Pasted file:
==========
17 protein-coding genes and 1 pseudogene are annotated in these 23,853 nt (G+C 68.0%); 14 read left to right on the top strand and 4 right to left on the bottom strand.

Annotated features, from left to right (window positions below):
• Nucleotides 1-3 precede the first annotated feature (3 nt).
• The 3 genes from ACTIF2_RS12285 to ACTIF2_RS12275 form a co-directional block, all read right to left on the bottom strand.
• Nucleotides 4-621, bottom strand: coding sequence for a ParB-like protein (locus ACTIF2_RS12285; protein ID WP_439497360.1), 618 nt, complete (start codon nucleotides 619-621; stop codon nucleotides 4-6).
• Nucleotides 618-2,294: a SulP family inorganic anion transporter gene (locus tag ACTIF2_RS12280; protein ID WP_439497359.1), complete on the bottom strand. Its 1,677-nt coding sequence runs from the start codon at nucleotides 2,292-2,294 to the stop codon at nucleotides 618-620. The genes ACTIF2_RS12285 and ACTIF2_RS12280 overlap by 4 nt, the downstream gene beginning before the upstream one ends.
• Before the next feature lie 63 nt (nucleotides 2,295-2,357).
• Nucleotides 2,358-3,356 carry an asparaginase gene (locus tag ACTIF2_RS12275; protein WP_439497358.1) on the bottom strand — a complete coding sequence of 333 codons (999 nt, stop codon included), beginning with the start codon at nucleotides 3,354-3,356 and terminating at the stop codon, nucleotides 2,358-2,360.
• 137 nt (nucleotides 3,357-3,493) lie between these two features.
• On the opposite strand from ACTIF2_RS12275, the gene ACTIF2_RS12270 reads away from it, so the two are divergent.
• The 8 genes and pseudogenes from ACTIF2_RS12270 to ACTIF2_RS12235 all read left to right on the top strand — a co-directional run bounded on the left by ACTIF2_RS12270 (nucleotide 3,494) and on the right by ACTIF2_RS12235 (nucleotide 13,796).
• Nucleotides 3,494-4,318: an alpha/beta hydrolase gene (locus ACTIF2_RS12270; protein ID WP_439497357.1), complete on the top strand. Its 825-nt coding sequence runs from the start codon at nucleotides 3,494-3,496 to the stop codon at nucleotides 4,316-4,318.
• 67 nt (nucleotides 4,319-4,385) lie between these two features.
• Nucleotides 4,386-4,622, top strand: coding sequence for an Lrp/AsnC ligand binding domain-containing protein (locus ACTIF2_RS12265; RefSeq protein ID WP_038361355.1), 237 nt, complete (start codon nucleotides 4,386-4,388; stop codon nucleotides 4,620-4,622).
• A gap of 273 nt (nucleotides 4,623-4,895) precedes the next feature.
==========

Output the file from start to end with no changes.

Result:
17 protein-coding genes and 1 pseudogene are annotated in these 23,853 nt (G+C 68.0%); 14 read left to right on the top strand and 4 right to left on the bottom strand.

Annotated features, from left to right (window positions below):
• Nucleotides 1-3 precede the first annotated feature (3 nt).
• The 3 genes from ACTIF2_RS12285 to ACTIF2_RS12275 form a co-directional block, all read right to left on the bottom strand.
• Nucleotides 4-621, bottom strand: coding sequence for a ParB-like protein (locus ACTIF2_RS12285; protein ID WP_439497360.1), 618 nt, complete (start codon nucleotides 619-621; stop codon nucleotides 4-6).
• Nucleotides 618-2,294: a SulP family inorganic anion transporter gene (locus tag ACTIF2_RS12280; protein ID WP_439497359.1), complete on the bottom strand. Its 1,677-nt coding sequence runs from the start codon at nucleotides 2,292-2,294 to the stop codon at nucleotides 618-620. The genes ACTIF2_RS12285 and ACTIF2_RS12280 overlap by 4 nt, the downstream gene beginning before the upstream one ends.
• Before the next feature lie 63 nt (nucleotides 2,295-2,357).
• Nucleotides 2,358-3,356 carry an asparaginase gene (locus tag ACTIF2_RS12275; protein WP_439497358.1) on the bottom strand — a complete coding sequence of 333 codons (999 nt, stop codon included), beginning with the start codon at nucleotides 3,354-3,356 and terminating at the stop codon, nucleotides 2,358-2,360.
• 137 nt (nucleotides 3,357-3,493) lie between these two features.
• On the opposite strand from ACTIF2_RS12275, the gene ACTIF2_RS12270 reads away from it, so the two are divergent.
• The 8 genes and pseudogenes from ACTIF2_RS12270 to ACTIF2_RS12235 all read left to right on the top strand — a co-directional run bounded on the left by ACTIF2_RS12270 (nucleotide 3,494) and on the right by ACTIF2_RS12235 (nucleotide 13,796).
• Nucleotides 3,494-4,318: an alpha/beta hydrolase gene (locus ACTIF2_RS12270; protein ID WP_439497357.1), complete on the top strand. Its 825-nt coding sequence runs from the start codon at nucleotides 3,494-3,496 to the stop codon at nucleotides 4,316-4,318.
• 67 nt (nucleotides 4,319-4,385) lie between these two features.
• Nucleotides 4,386-4,622, top strand: coding sequence for an Lrp/AsnC ligand binding domain-containing protein (locus ACTIF2_RS12265; RefSeq protein ID WP_038361355.1), 237 nt, complete (start codon nucleotides 4,386-4,388; stop codon nucleotides 4,620-4,622).
• A gap of 273 nt (nucleotides 4,623-4,895) precedes the next feature.